ALERT: Being above the median income on the means test is not an automatic bar to filing bankruptcy
I’m so used to railing against deliberate campaigns of misinformation about bankruptcy that I forget that there’s a lot of innocent ignorance out there.
Start with “qualifying” for bankruptcy.
A very earnest and ethical financial counselor was telling me about a client of hers trying to find the right moment in time to file bankruptcy.
She was targeting the point in time after the job loss, but before the new business got established. After the severance pay ran out and before the child left for college.
Yet the story involved a home with a mortgage and tax debts.
I couldn’t get my head around why, on those facts, the means test was a bar to filing a Chapter 7.
Til something she said tipped me off. She thought the means test barred families with incomes over the median from Chapter 7.
Wrong, wrong, WRONG.
Only half must take the means test
Median income only determines whether you have to take the means test to qualify for Chapter 7.
- Families with income below the median income in their state automatically are allowed to file.
- Families with income above the median have to take the test. Pass the test, and you are free to file Chapter 7.
In almost 10 years of dealing with the means test, I’d guess less than a dozen of my clients have been kept from filing Chapter 7 by the means test. Median income by state.
The means test is ugly, obscure, time consuming, and still subject to a lot of uncertainty. But if it was designed to keep people out of bankruptcy, it hasn’t worked very well.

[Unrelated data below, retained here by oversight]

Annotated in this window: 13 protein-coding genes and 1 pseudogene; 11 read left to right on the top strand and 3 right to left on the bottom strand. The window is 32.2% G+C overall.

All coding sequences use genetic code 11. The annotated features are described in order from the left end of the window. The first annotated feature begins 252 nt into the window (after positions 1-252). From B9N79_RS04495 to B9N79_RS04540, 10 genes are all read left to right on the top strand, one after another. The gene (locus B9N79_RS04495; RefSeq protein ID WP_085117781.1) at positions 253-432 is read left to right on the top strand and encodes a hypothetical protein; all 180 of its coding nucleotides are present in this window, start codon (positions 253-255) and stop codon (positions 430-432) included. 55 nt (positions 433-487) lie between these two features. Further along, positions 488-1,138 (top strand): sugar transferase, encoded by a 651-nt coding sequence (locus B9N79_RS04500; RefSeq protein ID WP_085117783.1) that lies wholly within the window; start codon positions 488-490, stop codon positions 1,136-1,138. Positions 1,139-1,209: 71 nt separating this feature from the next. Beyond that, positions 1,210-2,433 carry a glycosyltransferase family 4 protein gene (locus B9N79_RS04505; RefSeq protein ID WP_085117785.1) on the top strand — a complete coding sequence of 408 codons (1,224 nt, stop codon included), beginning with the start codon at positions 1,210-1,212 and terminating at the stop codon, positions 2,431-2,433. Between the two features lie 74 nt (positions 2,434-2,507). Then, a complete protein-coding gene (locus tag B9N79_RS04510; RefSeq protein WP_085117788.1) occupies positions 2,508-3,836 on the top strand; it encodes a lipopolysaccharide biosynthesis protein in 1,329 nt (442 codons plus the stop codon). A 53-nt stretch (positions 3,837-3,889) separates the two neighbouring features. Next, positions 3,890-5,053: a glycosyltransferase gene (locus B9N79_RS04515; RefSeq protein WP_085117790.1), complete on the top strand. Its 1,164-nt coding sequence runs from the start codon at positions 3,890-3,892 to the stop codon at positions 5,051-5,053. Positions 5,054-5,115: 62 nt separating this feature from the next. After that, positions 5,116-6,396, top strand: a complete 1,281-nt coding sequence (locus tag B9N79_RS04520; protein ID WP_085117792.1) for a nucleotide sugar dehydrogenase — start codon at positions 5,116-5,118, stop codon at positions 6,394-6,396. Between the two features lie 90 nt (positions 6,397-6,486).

What’s on the means test
In broad strokes, the means test looks at your average monthly household income and deducts from it
- some kinds of expenses at the rates provided by the IRS collection standards
- some kinds of expenses in amounts that you actually expect to spend
- the secured debt payments and non dischargeable taxes you will owe in the next 5 years
While some parts of the formula are rigid and disconnected from the reality of day-to-day living, it presents many ways to qualify a family to file bankruptcy.
The cruelest part of the means test is it seems to favor people with big mortgages, car loans, unpaid child support and back taxes. Those debts are all deductible on the means test.
It’s the folks with upper middle class incomes who pay their taxes, rent, and drive paid-for cars that are disadvantaged by the means test.
So where ever the misconception that the means test just looks at gross family income got started, I want it stopped, you hear<g>.
If you’re above median
Being over the median income is not an automatic bar to filing bankruptcy.
It just means you need sophisticated bankruptcy counsel and some additional work to crunch the numbers so that you have a choice about your choice of bankruptcy chapter.
Remember that the supposed purpose of the means test was to funnel consumers into Chapter 13. And most of the Chapter 13 cases we file pay little or nothing to unsecured creditors. The money paid into the plan goes to creditors my clients want to pay, like delinquent mortgages, car loans, and recent taxes.
Not a bad deal.
Image courtesy of photobunny.